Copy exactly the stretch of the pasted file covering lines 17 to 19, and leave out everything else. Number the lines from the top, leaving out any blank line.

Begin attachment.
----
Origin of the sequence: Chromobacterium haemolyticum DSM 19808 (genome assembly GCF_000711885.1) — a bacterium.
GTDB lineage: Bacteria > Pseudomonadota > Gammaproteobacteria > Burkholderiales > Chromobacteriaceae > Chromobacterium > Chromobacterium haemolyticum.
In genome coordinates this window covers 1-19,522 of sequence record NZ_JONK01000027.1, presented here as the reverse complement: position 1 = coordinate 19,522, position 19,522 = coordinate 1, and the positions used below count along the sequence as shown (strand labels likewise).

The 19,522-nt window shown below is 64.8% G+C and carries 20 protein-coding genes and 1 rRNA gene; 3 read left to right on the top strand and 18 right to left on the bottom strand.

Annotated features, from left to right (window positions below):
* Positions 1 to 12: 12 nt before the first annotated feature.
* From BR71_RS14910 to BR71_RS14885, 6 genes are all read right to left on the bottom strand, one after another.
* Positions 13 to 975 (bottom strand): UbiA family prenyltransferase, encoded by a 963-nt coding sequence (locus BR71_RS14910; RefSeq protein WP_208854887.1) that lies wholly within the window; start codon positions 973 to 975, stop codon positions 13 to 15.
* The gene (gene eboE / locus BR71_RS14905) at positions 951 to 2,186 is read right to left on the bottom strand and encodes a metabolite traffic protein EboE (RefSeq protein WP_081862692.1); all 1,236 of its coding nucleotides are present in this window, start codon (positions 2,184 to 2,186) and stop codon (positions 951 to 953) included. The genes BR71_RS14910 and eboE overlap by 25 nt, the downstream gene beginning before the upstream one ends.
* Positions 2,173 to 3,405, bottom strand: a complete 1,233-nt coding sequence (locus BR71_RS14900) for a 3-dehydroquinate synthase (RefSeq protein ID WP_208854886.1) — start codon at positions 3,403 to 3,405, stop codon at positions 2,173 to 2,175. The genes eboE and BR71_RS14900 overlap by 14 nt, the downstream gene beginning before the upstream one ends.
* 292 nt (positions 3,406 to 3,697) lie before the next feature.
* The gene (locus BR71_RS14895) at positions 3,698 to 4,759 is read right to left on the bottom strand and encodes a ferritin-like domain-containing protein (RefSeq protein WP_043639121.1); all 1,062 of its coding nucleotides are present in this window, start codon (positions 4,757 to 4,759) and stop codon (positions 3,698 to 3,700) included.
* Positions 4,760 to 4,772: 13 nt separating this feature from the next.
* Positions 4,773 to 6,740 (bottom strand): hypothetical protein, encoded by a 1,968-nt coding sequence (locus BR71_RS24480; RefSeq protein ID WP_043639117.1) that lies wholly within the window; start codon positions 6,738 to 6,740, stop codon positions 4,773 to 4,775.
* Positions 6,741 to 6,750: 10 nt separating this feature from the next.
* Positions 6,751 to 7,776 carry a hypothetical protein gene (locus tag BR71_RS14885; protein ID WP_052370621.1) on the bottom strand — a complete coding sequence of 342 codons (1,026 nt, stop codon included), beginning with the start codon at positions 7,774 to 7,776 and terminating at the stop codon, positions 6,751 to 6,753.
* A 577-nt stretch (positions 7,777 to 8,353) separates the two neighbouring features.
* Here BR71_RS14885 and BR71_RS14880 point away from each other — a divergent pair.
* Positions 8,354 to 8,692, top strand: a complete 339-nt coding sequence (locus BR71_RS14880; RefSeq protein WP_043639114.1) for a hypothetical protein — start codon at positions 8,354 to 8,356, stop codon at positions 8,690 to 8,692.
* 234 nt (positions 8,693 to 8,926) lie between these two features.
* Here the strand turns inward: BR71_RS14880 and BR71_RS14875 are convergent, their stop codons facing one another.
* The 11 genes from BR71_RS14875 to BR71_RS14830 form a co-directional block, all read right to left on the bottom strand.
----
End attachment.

* A 577-nt stretch (positions 7,777 to 8,353) separates the two neighbouring features.
* Here BR71_RS14885 and BR71_RS14880 point away from each other — a divergent pair.
* Positions 8,354 to 8,692, top strand: a complete 339-nt coding sequence (locus BR71_RS14880; RefSeq protein WP_043639114.1) for a hypothetical protein — start codon at positions 8,354 to 8,356, stop codon at positions 8,690 to 8,692.